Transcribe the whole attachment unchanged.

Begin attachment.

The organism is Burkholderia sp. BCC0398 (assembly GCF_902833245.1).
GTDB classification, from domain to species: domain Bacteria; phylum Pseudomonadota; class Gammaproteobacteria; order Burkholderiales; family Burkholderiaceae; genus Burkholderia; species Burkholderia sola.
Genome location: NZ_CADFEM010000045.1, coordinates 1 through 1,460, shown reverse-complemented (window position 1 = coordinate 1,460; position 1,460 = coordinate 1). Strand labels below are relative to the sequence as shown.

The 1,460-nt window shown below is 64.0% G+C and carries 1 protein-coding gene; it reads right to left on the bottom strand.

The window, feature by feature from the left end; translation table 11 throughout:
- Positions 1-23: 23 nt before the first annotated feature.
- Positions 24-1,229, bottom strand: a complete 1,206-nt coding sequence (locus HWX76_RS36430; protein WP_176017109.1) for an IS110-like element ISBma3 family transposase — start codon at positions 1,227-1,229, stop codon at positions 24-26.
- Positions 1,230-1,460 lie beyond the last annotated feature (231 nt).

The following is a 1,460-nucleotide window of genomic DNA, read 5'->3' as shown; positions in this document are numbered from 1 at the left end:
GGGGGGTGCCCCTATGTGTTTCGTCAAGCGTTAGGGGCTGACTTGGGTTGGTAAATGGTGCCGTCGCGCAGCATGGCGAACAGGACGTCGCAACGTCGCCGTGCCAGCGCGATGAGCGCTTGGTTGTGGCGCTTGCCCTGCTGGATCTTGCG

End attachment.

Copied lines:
The organism is Burkholderia sp. BCC0398 (assembly GCF_902833245.1).
GTDB classification, from domain to species: domain Bacteria; phylum Pseudomonadota; class Gammaproteobacteria; order Burkholderiales; family Burkholderiaceae; genus Burkholderia; species Burkholderia sola.
Genome location: NZ_CADFEM010000045.1, coordinates 1 through 1,460, shown reverse-complemented (window position 1 = coordinate 1,460; position 1,460 = coordinate 1). Strand labels below are relative to the sequence as shown.

The 1,460-nt window shown below is 64.0% G+C and carries 1 protein-coding gene; it reads right to left on the bottom strand.

The window, feature by feature from the left end; translation table 11 throughout:
- Positions 1-23: 23 nt before the first annotated feature.
- Positions 24-1,229, bottom strand: a complete 1,206-nt coding sequence (locus HWX76_RS36430; protein WP_176017109.1) for an IS110-like element ISBma3 family transposase — start codon at positions 1,227-1,229, stop codon at positions 24-26.
- Positions 1,230-1,460 lie beyond the last annotated feature (231 nt).

The following is a 1,460-nucleotide window of genomic DNA, read 5'->3' as shown; positions in this document are numbered from 1 at the left end:
GGGGGGTGCCCCTATGTGTTTCGTCAAGCGTTAGGGGCTGACTTGGGTTGGTAAATGGTGCCGTCGCGCAGCATGGCGAACAGGACGTCGCAACGTCGCCGTGCCAGCGCGATGAGCGCTTGGTTGTGGCGCTTGCCCTGCTGGATCTTGCG